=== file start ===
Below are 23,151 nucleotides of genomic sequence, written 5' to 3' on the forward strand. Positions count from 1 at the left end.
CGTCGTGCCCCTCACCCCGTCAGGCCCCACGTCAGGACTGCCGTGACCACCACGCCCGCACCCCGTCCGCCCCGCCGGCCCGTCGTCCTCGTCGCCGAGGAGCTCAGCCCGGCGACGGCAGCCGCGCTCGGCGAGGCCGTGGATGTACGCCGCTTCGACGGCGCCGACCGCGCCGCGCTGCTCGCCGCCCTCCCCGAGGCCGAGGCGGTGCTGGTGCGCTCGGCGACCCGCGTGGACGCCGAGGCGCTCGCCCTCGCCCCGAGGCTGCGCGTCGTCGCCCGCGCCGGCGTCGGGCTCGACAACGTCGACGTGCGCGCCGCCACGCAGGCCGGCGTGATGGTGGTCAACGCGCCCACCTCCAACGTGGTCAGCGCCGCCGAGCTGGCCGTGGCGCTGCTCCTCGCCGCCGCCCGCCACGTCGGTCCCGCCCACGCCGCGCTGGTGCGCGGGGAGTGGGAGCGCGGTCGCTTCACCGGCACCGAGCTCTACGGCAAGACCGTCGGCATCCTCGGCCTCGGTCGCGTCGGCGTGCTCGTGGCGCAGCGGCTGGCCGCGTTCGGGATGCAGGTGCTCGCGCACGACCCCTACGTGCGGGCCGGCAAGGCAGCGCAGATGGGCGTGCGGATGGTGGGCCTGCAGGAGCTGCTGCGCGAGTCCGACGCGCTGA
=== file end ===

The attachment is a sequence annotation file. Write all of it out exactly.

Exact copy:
Below are 23,151 nucleotides of genomic sequence, written 5' to 3' on the forward strand. Positions count from 1 at the left end.
CGTCGTGCCCCTCACCCCGTCAGGCCCCACGTCAGGACTGCCGTGACCACCACGCCCGCACCCCGTCCGCCCCGCCGGCCCGTCGTCCTCGTCGCCGAGGAGCTCAGCCCGGCGACGGCAGCCGCGCTCGGCGAGGCCGTGGATGTACGCCGCTTCGACGGCGCCGACCGCGCCGCGCTGCTCGCCGCCCTCCCCGAGGCCGAGGCGGTGCTGGTGCGCTCGGCGACCCGCGTGGACGCCGAGGCGCTCGCCCTCGCCCCGAGGCTGCGCGTCGTCGCCCGCGCCGGCGTCGGGCTCGACAACGTCGACGTGCGCGCCGCCACGCAGGCCGGCGTGATGGTGGTCAACGCGCCCACCTCCAACGTGGTCAGCGCCGCCGAGCTGGCCGTGGCGCTGCTCCTCGCCGCCGCCCGCCACGTCGGTCCCGCCCACGCCGCGCTGGTGCGCGGGGAGTGGGAGCGCGGTCGCTTCACCGGCACCGAGCTCTACGGCAAGACCGTCGGCATCCTCGGCCTCGGTCGCGTCGGCGTGCTCGTGGCGCAGCGGCTGGCCGCGTTCGGGATGCAGGTGCTCGCGCACGACCCCTACGTGCGGGCCGGCAAGGCAGCGCAGATGGGCGTGCGGATGGTGGGCCTGCAGGAGCTGCTGCGCGAGTCCGACGCGCTGA